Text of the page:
- Xero guru and owner of Lotus Accountants Kylie Parker CA has real-world tips and trick to suit accountants at each stage of their careers.
- For example, for junior accountants, the Create Rule function in Xero can slice hours off a cash coding task.
- Recurring year-end journals are a big time-saver at the end of the financial year, as is a General Ledger Exception report.
The transition from desktop accounting software to the cloud is more than just a change in location of your accounting files. Software companies are reworking the mechanics of accounting to make it faster and easier at all stages of the process.
Kylie Parker CA is the owner of Lotus Accountants in St Peters in Sydney’s inner west, and a bit of a Xero guru. The former Deloitte client director knows the old-school approaches to accounting, and also the benefits of committing to newer methods. Her practice uses 100% Xero tax and accounting products with its clients.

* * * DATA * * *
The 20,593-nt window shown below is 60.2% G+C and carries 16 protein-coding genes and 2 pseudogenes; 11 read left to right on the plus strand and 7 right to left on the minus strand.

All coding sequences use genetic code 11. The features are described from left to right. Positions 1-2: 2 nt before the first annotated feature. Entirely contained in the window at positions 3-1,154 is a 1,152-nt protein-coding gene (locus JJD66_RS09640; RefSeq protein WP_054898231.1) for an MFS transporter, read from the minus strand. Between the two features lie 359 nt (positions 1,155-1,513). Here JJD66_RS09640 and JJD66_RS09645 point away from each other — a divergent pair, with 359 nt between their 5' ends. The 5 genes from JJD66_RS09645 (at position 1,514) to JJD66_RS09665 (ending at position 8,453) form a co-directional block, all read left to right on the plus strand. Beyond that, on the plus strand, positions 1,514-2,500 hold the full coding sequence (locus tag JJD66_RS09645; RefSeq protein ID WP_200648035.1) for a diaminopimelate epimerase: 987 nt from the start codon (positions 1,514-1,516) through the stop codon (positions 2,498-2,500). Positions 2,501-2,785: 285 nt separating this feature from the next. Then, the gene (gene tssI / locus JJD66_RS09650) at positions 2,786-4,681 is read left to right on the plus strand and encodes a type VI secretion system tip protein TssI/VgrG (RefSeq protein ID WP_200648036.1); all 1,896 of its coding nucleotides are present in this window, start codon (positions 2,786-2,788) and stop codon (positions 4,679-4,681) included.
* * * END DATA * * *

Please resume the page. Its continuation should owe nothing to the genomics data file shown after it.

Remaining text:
Acuity asked Parker to share her top tips for Xero, and she got back to us with advice to suit accountants at every stage of their career, from a junior making cash entries to a partner managing year-end reviews.
The productivity improvements that flow from using Parker’s pro tips can slash the amount of time it takes to update, process and review an accounting file for each client.
Xero tip for the junior accountant or bookkeeper
Bank rules before cash coding
Most accountants go straight to the Cash Coding screen because that’s what they were taught. In Xero, there’s a better way that saves a lot of time.
Go into the Reconcile screen and you will see a Create Rule option for each transaction. If you create your rules from there, you won’t have anywhere near as much coding.
Create a Spend Money rule and Xero will automatically include details in the Description and Payee fields in that transaction so you’re not re-keying the data.
From the Xero demo file, you can create a rule for a transaction by SMART Agency. The Bank Rules screen automatically adds a rule for the Description and the Payee fields. You can use the Description field to identify different types of transactions from the same payee and deal with them differently. In this example we can just delete it.